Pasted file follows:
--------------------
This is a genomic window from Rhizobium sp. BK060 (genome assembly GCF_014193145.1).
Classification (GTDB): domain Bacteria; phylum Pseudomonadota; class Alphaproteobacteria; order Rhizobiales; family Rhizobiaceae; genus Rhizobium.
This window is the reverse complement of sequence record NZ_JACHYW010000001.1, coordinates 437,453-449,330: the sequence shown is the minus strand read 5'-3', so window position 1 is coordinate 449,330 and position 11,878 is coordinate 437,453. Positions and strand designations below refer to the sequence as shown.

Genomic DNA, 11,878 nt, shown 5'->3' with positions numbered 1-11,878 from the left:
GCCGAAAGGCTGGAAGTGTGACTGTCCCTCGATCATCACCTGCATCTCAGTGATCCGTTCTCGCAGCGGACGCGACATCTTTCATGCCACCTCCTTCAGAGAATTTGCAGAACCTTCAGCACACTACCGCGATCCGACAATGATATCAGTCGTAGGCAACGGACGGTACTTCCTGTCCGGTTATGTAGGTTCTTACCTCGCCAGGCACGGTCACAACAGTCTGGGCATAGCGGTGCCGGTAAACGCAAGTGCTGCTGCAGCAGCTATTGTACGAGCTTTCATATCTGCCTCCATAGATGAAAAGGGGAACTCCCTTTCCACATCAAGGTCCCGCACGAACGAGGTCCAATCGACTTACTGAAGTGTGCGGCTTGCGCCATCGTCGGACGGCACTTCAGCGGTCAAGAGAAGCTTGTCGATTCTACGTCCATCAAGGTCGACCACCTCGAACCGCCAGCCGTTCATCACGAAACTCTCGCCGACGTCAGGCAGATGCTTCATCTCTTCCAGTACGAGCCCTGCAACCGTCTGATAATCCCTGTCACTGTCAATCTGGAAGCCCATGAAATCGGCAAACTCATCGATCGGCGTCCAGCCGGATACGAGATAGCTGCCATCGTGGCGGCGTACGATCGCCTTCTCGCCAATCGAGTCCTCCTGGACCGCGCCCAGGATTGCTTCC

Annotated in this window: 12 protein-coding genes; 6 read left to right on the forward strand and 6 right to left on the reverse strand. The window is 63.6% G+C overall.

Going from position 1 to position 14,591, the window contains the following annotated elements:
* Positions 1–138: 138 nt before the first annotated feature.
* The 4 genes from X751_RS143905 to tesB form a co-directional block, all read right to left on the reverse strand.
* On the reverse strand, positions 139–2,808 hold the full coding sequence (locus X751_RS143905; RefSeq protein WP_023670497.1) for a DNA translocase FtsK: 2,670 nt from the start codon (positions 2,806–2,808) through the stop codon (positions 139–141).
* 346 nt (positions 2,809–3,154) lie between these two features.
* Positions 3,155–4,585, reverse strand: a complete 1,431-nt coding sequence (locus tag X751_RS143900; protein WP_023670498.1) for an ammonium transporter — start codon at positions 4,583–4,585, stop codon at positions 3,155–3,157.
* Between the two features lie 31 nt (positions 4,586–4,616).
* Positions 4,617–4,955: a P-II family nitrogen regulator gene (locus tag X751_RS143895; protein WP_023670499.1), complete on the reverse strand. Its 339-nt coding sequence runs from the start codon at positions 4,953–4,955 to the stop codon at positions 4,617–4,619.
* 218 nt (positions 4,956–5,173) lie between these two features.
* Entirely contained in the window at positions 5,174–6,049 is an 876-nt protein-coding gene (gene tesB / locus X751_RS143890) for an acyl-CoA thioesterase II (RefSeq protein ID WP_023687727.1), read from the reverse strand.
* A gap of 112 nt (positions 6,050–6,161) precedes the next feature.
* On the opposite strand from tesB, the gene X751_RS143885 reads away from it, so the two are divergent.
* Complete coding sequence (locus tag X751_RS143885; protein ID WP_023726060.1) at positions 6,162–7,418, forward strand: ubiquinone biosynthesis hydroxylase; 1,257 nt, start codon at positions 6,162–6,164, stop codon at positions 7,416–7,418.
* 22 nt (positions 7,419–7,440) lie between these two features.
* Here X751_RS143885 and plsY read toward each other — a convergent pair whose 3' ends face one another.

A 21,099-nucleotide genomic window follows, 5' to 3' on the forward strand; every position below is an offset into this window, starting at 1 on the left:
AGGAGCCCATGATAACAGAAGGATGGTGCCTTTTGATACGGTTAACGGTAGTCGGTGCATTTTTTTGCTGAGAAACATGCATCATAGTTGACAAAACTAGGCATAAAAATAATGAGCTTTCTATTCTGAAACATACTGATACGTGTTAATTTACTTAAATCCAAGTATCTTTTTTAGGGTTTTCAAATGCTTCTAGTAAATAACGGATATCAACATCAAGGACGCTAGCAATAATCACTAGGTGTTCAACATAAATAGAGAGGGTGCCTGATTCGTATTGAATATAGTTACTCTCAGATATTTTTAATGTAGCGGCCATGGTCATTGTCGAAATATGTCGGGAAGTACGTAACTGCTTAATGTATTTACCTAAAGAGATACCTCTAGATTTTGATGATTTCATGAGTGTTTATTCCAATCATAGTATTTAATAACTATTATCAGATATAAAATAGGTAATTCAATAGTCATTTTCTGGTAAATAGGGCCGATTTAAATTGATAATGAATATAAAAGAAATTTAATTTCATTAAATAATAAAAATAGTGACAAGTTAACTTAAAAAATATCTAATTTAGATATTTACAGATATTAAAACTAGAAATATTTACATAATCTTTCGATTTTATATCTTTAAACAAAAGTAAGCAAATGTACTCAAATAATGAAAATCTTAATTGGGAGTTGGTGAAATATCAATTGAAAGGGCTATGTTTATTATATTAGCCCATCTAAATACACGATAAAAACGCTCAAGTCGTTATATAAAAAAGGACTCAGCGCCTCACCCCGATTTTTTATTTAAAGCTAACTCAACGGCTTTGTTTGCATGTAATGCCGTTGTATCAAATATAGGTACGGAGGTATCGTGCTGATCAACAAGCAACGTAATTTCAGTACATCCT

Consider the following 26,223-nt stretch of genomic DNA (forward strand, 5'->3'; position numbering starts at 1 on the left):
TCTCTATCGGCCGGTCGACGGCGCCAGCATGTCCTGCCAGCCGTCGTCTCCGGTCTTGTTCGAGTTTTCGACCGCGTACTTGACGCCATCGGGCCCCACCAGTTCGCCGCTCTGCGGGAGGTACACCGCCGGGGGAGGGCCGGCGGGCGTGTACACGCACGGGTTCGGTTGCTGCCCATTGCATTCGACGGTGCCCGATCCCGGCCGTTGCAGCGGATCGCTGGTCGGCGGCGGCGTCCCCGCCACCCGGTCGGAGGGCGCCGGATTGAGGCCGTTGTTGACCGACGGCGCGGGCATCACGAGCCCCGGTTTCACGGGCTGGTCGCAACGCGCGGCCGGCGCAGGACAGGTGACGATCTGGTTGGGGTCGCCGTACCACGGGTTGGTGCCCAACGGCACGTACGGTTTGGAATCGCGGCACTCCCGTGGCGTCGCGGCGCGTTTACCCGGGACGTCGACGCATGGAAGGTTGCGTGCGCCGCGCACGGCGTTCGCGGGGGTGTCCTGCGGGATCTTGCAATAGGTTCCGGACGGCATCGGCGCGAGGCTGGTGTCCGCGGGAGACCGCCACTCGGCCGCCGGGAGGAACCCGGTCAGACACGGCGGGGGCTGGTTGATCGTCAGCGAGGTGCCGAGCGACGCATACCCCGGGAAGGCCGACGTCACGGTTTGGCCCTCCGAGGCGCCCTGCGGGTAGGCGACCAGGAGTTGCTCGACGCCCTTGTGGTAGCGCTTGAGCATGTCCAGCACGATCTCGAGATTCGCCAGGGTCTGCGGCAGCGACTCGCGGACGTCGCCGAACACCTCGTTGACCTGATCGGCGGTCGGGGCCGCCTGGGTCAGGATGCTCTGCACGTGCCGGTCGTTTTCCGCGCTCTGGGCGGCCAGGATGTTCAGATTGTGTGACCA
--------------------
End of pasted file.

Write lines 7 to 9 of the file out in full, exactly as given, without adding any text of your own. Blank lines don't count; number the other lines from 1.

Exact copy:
Going from position 1 to position 14,591, the window contains the following annotated elements:
* Positions 1–138: 138 nt before the first annotated feature.
* The 4 genes from X751_RS143905 to tesB form a co-directional block, all read right to left on the reverse strand.